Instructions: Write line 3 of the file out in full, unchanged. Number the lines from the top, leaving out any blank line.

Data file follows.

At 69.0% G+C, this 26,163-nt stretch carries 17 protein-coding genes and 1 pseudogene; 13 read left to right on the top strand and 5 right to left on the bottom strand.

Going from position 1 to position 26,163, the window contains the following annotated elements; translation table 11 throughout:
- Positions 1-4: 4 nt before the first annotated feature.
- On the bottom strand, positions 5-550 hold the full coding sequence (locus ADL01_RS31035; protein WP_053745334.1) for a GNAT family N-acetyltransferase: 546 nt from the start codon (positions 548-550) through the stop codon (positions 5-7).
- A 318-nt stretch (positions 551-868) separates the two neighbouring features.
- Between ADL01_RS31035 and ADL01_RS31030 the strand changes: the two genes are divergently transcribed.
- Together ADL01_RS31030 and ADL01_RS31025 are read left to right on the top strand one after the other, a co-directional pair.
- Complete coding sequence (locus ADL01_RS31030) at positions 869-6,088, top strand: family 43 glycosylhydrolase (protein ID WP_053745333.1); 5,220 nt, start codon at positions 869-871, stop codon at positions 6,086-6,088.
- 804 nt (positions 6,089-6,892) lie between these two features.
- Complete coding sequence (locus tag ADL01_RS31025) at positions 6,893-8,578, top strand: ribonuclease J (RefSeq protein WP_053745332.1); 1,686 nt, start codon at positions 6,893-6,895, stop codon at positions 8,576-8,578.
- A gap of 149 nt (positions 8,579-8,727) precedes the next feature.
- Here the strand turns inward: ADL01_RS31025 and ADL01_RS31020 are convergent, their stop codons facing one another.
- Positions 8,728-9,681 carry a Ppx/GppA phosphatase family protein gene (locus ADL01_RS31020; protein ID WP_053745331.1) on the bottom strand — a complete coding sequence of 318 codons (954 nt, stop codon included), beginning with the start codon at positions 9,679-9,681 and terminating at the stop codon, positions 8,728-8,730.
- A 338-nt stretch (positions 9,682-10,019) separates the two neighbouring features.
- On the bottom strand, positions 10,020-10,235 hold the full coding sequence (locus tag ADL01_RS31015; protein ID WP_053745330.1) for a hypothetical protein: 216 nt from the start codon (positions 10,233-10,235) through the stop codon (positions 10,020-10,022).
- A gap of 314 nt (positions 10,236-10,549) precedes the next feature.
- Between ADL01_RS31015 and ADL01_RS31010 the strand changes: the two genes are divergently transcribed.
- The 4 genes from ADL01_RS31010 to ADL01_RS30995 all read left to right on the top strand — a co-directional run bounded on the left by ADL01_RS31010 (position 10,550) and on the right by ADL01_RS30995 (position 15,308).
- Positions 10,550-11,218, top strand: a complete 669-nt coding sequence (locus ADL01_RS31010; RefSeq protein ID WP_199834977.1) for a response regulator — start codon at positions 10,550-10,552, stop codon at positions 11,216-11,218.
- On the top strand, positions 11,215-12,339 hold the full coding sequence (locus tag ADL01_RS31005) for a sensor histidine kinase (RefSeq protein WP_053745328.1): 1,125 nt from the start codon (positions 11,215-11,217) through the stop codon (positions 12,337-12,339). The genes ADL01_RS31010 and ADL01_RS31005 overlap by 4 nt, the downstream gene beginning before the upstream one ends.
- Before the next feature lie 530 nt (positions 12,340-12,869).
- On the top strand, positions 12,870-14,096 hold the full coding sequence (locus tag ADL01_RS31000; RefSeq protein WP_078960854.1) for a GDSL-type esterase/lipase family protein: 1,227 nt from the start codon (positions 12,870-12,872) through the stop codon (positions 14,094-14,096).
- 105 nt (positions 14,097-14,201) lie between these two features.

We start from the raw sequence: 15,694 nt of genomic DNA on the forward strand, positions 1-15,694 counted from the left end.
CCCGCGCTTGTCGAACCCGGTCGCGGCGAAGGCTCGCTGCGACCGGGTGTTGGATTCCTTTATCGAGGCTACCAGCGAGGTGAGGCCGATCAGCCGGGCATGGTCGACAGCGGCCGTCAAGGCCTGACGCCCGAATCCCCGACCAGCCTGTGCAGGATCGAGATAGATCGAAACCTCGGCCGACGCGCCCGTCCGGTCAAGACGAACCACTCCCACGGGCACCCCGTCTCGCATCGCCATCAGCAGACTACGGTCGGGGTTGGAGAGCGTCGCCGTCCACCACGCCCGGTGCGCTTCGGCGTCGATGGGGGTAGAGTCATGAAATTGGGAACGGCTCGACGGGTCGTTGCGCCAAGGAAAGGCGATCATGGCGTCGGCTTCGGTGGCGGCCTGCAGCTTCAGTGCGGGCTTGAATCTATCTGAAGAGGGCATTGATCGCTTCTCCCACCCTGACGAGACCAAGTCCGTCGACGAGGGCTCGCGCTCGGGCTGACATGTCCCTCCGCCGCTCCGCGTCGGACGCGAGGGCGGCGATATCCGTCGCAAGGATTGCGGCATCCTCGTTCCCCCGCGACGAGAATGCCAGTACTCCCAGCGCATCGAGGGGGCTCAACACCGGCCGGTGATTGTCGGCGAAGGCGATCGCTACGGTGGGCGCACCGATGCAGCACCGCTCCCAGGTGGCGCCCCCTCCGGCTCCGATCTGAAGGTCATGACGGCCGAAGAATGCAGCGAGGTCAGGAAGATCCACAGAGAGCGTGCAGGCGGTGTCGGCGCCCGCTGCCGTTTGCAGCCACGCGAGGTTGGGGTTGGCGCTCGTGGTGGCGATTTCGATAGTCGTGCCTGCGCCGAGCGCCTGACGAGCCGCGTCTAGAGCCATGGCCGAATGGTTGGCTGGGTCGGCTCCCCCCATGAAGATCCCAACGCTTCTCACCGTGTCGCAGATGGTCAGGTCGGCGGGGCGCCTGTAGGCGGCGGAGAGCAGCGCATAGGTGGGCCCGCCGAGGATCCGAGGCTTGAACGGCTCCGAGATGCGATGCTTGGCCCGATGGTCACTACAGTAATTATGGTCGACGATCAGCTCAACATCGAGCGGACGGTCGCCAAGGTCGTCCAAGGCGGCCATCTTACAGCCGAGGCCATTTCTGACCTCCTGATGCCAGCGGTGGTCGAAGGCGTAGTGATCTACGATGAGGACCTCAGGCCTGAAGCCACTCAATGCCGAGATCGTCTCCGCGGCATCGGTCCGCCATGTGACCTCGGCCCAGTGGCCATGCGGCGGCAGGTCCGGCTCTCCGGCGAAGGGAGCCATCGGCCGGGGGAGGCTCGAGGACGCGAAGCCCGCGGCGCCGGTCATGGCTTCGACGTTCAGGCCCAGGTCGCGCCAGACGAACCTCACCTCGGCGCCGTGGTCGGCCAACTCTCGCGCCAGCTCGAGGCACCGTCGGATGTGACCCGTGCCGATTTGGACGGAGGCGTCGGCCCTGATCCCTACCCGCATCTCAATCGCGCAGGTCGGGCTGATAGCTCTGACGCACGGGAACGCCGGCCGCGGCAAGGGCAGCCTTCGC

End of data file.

- Positions 1-4: 4 nt before the first annotated feature.